According to the National Institute of Aging, older adults experience high levels of social isolation and loneliness, which lead to an increased risk of chronic conditions such as high blood pressure, depression and obesity. Educational activities that promote a healthy lifestyle and encourage interaction with peers are recommended to prevent these conditions in aging adults.
“We need to be able to address the needs of our greying generation and focus on prevention rather than treatment,” explained Mary Blackburn, UC Cooperative Extension nutrition, family, and consumer sciences advisor, about the benefits of group-based wellness activities for seniors.
The senior gardening program was developed by Blackburn and tested at Palo Vista Gardens Community, an Oakland Housing Authority-managed senior property. It is part of a larger quality of life study on the health of aging adults being conducted at seven Eden Housing sites with CalFresh Healthy Living, UC, which serves diverse populations of people who are eligible for the Supplemental Nutrition Assistance Program, also known as CalFresh food. Through nutrition education and physical activity classes, CalFresh Healthy Living, UC empowers seniors and other underserved Californians to improve their health.
This is the first project that CalFresh Healthy Living, UC partnered on with Eden Housing, a nonprofit provider of affordable housing in Alameda County. Through the collaboration, Eden Housing residents are able learn about nutrition, food safety and gardening concurrently at their living facilities. Residents learned how to grow fresh herbs, including marjoram and basil, while learning the benefits of cooking with them.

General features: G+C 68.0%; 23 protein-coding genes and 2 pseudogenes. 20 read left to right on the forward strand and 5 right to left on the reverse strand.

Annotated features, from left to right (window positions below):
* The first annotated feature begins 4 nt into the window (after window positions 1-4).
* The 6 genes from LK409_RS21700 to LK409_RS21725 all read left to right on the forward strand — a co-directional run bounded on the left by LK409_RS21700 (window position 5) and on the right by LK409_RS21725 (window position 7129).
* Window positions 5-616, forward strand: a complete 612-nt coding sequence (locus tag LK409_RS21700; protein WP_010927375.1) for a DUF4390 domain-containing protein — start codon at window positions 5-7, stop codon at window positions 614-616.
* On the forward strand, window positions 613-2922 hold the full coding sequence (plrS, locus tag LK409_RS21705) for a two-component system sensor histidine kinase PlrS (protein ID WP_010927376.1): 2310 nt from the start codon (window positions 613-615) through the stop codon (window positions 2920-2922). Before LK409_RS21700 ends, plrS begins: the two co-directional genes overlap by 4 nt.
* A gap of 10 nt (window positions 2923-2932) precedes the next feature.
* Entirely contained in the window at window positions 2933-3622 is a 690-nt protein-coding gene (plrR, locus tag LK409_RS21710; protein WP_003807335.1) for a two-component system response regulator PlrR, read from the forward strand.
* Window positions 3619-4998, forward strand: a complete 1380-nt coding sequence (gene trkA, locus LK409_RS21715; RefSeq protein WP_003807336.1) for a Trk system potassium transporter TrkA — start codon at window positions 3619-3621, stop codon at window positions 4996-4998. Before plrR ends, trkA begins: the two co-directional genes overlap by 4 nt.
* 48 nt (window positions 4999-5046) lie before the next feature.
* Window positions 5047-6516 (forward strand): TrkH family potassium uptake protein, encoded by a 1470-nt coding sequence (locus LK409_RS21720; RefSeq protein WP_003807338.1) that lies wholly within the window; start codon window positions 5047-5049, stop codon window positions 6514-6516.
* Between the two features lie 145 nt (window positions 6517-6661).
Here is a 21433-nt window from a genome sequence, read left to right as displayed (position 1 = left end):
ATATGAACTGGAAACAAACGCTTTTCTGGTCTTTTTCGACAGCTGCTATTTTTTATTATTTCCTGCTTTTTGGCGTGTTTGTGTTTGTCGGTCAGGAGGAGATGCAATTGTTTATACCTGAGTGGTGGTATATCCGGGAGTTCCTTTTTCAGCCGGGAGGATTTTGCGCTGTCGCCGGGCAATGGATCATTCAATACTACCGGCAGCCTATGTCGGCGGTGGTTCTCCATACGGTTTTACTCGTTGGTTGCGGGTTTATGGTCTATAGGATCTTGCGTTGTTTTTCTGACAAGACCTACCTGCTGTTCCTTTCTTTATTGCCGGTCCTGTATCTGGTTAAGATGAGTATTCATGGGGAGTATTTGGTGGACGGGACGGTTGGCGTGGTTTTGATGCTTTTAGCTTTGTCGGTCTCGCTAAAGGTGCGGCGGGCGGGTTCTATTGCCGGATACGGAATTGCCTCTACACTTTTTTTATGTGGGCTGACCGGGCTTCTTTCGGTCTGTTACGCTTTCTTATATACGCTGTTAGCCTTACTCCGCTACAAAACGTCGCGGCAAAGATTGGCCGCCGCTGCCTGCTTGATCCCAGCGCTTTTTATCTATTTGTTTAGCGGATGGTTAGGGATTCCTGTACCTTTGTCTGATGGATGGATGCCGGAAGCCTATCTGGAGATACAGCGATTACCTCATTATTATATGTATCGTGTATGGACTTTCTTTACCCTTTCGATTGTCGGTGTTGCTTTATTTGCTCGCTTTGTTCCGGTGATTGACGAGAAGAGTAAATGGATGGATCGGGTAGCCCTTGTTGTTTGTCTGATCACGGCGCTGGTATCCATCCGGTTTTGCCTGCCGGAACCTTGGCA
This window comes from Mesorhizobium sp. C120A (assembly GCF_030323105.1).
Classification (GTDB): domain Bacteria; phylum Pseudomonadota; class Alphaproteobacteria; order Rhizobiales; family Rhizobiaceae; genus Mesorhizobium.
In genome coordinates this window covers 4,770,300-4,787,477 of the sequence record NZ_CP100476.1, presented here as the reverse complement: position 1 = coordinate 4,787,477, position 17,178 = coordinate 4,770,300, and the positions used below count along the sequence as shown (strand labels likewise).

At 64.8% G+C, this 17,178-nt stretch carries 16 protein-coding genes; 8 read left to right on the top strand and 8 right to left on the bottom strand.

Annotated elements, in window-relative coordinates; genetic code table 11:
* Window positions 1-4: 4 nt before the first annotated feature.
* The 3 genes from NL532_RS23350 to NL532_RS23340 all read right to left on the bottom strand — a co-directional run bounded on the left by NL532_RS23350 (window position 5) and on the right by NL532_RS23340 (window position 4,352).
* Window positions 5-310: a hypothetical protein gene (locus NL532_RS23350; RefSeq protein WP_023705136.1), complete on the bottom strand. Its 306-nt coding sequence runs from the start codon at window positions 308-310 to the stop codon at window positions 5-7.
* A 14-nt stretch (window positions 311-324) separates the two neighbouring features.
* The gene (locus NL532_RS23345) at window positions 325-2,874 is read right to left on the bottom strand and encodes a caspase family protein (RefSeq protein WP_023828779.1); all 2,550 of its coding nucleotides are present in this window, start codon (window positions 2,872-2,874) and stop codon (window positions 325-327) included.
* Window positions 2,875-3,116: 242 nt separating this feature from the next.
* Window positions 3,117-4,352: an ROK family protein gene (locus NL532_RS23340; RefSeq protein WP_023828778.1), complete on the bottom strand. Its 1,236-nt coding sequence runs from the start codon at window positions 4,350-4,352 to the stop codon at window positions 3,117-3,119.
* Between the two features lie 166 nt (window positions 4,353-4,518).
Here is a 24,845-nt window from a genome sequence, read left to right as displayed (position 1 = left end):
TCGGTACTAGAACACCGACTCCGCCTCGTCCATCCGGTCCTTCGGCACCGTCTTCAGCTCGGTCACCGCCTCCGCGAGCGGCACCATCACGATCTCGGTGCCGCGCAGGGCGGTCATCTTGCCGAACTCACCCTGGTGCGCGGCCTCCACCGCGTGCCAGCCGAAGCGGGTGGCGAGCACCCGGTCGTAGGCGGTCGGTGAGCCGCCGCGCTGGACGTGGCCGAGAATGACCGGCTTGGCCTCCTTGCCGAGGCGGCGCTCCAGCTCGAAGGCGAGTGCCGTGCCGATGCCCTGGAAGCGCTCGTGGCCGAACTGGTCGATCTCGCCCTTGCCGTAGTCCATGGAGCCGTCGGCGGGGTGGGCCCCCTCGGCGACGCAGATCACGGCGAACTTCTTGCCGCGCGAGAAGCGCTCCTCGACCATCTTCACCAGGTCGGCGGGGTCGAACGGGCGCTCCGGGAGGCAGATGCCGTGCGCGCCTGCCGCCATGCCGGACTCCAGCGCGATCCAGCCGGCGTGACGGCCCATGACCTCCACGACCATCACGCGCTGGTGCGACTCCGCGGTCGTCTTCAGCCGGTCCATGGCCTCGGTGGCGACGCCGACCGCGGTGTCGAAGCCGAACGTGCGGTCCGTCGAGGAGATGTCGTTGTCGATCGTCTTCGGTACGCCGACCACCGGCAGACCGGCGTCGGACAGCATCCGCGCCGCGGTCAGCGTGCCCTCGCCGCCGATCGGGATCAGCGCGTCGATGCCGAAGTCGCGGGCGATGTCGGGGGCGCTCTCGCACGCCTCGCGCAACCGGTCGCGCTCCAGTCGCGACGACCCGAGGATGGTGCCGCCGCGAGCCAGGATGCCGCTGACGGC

In past research, Blackburn found unsafe food handling practices used by over half of the fixed-income seniors and food handlers and caregivers serving seniors surveyed in 10 counties. At the Alameda County location, a UC Master Food Preserver volunteer, trained in Solano County, offers safe food handling classes.
Because the residents speak various languages including Cantonese, Vietnamese, Spanish, and Korean, CalFresh Healthy Living, UC has partnered with the Volunteer Health Interpreters Organization to connect certified, student volunteer translators to assist the participants. This partnership allows UCCE educators to communicate with participants in their native language and allows residents to more easily interact with their neighbors and develop friendships.
To paraphrase the African proverb “It takes a village to raise a child,” it takes a community to meet the needs of people with various physical and mental abilities, cultural backgrounds and life experiences.
On Community Planting Day, every senior resident is smiling as they dig their hands into the dirt to make room for a seed or seedling. Residents who were strangers before the event are exchanging ideas of what they would like to grow, and like Miss Anita, are enthused to grow more vegetables.